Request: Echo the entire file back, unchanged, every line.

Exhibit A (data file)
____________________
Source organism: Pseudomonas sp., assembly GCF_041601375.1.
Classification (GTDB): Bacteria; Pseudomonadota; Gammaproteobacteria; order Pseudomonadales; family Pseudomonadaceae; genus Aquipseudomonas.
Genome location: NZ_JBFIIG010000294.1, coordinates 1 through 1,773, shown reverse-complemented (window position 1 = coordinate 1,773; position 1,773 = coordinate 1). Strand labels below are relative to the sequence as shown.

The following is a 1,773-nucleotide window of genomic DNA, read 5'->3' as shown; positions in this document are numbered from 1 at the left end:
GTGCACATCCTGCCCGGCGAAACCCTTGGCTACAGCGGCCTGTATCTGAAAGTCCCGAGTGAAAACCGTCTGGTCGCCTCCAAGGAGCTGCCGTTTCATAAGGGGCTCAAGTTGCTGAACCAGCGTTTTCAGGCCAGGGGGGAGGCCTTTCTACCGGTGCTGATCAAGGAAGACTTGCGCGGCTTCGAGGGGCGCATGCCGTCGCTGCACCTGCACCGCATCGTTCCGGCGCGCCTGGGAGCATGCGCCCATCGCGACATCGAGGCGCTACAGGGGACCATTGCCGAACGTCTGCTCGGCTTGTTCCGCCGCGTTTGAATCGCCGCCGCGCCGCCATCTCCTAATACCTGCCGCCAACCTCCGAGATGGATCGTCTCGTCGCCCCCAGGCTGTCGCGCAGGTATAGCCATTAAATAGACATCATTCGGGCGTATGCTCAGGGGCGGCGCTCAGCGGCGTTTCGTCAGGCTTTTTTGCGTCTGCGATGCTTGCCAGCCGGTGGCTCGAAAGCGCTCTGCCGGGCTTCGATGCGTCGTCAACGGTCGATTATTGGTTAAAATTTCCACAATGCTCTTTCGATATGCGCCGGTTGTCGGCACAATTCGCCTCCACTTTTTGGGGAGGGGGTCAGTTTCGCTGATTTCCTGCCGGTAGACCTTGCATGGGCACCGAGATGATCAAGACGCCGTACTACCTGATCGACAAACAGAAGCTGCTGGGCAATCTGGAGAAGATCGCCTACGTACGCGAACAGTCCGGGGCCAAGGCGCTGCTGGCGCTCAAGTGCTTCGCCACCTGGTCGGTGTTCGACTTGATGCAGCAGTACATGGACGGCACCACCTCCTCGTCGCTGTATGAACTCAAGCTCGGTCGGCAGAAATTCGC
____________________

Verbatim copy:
Source organism: Pseudomonas sp., assembly GCF_041601375.1.
Classification (GTDB): Bacteria; Pseudomonadota; Gammaproteobacteria; order Pseudomonadales; family Pseudomonadaceae; genus Aquipseudomonas.
Genome location: NZ_JBFIIG010000294.1, coordinates 1 through 1,773, shown reverse-complemented (window position 1 = coordinate 1,773; position 1,773 = coordinate 1). Strand labels below are relative to the sequence as shown.

The following is a 1,773-nucleotide window of genomic DNA, read 5'->3' as shown; positions in this document are numbered from 1 at the left end:
GTGCACATCCTGCCCGGCGAAACCCTTGGCTACAGCGGCCTGTATCTGAAAGTCCCGAGTGAAAACCGTCTGGTCGCCTCCAAGGAGCTGCCGTTTCATAAGGGGCTCAAGTTGCTGAACCAGCGTTTTCAGGCCAGGGGGGAGGCCTTTCTACCGGTGCTGATCAAGGAAGACTTGCGCGGCTTCGAGGGGCGCATGCCGTCGCTGCACCTGCACCGCATCGTTCCGGCGCGCCTGGGAGCATGCGCCCATCGCGACATCGAGGCGCTACAGGGGACCATTGCCGAACGTCTGCTCGGCTTGTTCCGCCGCGTTTGAATCGCCGCCGCGCCGCCATCTCCTAATACCTGCCGCCAACCTCCGAGATGGATCGTCTCGTCGCCCCCAGGCTGTCGCGCAGGTATAGCCATTAAATAGACATCATTCGGGCGTATGCTCAGGGGCGGCGCTCAGCGGCGTTTCGTCAGGCTTTTTTGCGTCTGCGATGCTTGCCAGCCGGTGGCTCGAAAGCGCTCTGCCGGGCTTCGATGCGTCGTCAACGGTCGATTATTGGTTAAAATTTCCACAATGCTCTTTCGATATGCGCCGGTTGTCGGCACAATTCGCCTCCACTTTTTGGGGAGGGGGTCAGTTTCGCTGATTTCCTGCCGGTAGACCTTGCATGGGCACCGAGATGATCAAGACGCCGTACTACCTGATCGACAAACAGAAGCTGCTGGGCAATCTGGAGAAGATCGCCTACGTACGCGAACAGTCCGGGGCCAAGGCGCTGCTGGCGCTCAAGTGCTTCGCCACCTGGTCGGTGTTCGACTTGATGCAGCAGTACATGGACGGCACCACCTCCTCGTCGCTGTATGAACTCAAGCTCGGTCGGCAGAAATTCGC